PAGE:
Kranepool was the youngest player on the team by some six years and did not immediately stick with the Mets, making several trips back to the minors in the coming seasons. But he endured as the eventual everyday first baseman and spent his entire 18-year career with the Mets, playing more games as a Met than any other player and leading the team in eight offensive categories when he retired.

Polo Grounds center field 1962

Center field at the Polo Grounds on September 23, 1962, after the Mets' 2–1 walk-off win against the Chicago Cubs. (The Sporting News Archives, Public domain, via Wikimedia Commons)

The 1962 Mets Get Their 40th Win

On September 29, the second to last day of the season, the Mets beat the Cubs 2-1 at Wrigley Field for their 40th win of the season. Bob Miller pitched a complete game for his first win after 12 losses. More significantly for the Mets, it was their 9th win against the Cubs, allowing them to avoid the possibility of finishing their season with a losing record against every team in the league. They did lose the following day, but at least they completed the season series against the Cubs with a 9–9 record.

The Lovable Losers

The 1962 Mets finished last in the 10-team league, 60 games out of first place, with a 40–120 record, the worst in modern baseball history. They managed to play better at home than on the road, but only slightly, with a 22–58 home record versus an 18–62 mark away from the Polo Grounds.

The Mets had a losing record against every team in the National League other than the Cubs, finishing with exceptionally lopsided 2–16 marks against both the Dodgers and the Pirates. They were outscored by 331 runs, with almost equally bad results in 1-run losses (39) and blowouts (37). It’s no wonder that Casey Stengel was quoted (by Jimmy Breslin, probably inaccurately) as asking, “Can’t anybody here play this game?”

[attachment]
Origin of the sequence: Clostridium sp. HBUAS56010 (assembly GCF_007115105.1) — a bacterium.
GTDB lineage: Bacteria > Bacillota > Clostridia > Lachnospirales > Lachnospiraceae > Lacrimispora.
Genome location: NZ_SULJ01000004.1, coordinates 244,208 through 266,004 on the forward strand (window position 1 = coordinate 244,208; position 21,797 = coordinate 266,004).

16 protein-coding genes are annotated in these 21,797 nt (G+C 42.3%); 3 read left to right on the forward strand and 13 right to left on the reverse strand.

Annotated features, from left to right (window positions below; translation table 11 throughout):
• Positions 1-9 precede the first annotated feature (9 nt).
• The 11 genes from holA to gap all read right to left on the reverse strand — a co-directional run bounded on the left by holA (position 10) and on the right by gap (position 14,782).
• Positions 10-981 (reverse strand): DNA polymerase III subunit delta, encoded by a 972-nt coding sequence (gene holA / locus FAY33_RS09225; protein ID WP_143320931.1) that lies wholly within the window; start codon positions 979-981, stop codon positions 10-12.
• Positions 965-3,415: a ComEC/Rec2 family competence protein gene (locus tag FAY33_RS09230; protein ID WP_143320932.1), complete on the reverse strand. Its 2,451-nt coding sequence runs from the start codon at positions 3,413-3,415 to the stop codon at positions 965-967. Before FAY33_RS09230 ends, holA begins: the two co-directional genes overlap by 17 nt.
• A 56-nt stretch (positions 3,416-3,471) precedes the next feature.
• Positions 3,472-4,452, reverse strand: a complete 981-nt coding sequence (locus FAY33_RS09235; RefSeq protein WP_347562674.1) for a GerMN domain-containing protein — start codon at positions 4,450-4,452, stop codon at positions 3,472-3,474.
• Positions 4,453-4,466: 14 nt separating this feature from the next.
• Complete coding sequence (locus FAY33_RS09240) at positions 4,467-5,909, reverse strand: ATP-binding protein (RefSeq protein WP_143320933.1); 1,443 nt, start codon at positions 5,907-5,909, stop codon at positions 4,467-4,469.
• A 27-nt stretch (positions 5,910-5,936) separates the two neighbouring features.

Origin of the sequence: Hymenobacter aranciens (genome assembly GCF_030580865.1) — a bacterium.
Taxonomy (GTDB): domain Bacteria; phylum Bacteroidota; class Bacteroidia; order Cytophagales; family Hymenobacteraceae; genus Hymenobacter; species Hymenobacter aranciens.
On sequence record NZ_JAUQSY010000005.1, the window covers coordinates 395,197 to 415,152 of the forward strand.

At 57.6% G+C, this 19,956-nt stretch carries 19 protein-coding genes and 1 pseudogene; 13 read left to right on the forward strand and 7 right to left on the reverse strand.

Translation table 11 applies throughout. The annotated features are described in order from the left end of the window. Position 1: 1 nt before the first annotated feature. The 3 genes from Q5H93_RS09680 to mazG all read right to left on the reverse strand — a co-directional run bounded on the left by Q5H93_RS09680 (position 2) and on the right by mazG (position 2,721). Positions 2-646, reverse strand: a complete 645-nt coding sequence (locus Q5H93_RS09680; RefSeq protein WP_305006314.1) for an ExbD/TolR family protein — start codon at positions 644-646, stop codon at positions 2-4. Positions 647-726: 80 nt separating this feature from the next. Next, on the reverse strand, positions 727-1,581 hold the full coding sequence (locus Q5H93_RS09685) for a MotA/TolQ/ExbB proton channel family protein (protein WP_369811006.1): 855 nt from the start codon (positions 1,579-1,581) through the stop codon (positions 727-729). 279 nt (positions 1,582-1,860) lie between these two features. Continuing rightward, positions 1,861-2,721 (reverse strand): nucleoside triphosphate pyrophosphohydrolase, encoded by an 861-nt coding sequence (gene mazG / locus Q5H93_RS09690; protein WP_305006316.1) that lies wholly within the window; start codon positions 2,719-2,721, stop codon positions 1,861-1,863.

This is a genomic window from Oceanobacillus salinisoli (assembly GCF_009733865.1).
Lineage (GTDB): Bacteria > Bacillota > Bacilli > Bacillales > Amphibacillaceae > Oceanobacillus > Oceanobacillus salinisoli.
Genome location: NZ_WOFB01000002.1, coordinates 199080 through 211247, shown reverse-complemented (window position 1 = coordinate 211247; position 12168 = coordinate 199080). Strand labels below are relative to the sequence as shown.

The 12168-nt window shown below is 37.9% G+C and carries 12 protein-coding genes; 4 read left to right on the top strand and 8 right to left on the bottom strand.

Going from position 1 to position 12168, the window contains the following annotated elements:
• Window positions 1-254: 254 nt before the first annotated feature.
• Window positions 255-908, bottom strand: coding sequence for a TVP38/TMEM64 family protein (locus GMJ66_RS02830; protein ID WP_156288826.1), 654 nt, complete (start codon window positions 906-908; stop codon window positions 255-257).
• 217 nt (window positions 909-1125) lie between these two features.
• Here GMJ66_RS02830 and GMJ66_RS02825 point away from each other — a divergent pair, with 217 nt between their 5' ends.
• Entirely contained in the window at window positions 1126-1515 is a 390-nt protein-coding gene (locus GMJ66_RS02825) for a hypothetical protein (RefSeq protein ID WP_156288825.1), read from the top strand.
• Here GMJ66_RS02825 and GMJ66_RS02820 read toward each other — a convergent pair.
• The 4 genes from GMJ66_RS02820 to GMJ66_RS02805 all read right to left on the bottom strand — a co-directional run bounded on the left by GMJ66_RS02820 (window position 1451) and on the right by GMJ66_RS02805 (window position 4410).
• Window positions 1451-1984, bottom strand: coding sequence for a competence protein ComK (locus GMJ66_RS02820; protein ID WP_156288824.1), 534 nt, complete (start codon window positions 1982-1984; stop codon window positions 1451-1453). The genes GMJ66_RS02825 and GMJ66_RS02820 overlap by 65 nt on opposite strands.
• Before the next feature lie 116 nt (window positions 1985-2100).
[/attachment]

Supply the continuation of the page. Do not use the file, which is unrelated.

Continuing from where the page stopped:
Vintage 1962 New York Mets bobblehead figurine

Vintage 1962 New York Mets bobblehead figurine. (Photo by the author from his collection)

Yet, losers though they were, the 1962 New York Mets somehow captured fans’ imagination and were often referred to as “lovable” losers. 922,530 fans paid to “meet the Mets,” as their theme song urged them to do—more than the Yankees drew. Even Stengel called them his “amazin’” Mets. They didn’t truly become amazing, at least in a positive way, until 1969, when they came out of nowhere to win the pennant and the World Series. But in the summer of 1962, it was amazing enough that National League baseball was back in New York.

Did You Know?

  • On April 13, 1962, the Mets lost their home opener at the Polo Grounds, 4–3, to the Pirates. Two years later, on April 17, 1964, they also lost 4–3 to the Pirates in the home opener at their new ballpark, Shea Stadium.
  • Although Al Jackson’s one-hitter on June 22, 1962, was the first of 35 one-hitters thrown by Mets pitchers over the team’s first five decades, the Mets had no no-hitters during that span. On June 1, 2012, in their 8,020th game, the Mets finally got a no-hitter when Johan Santana beat the Cardinals 8-0.
  • In the longest game of the Mets’ first season, a 3–1 loss to the Phillies in 15 innings on August 14, Al Jackson pitched all 15 innings.

Copyright © Brian Lokker 2011, 2023. An earlier version of this article was published on HubPages.com in 2011 and was subsequently featured on HowTheyPlay.com.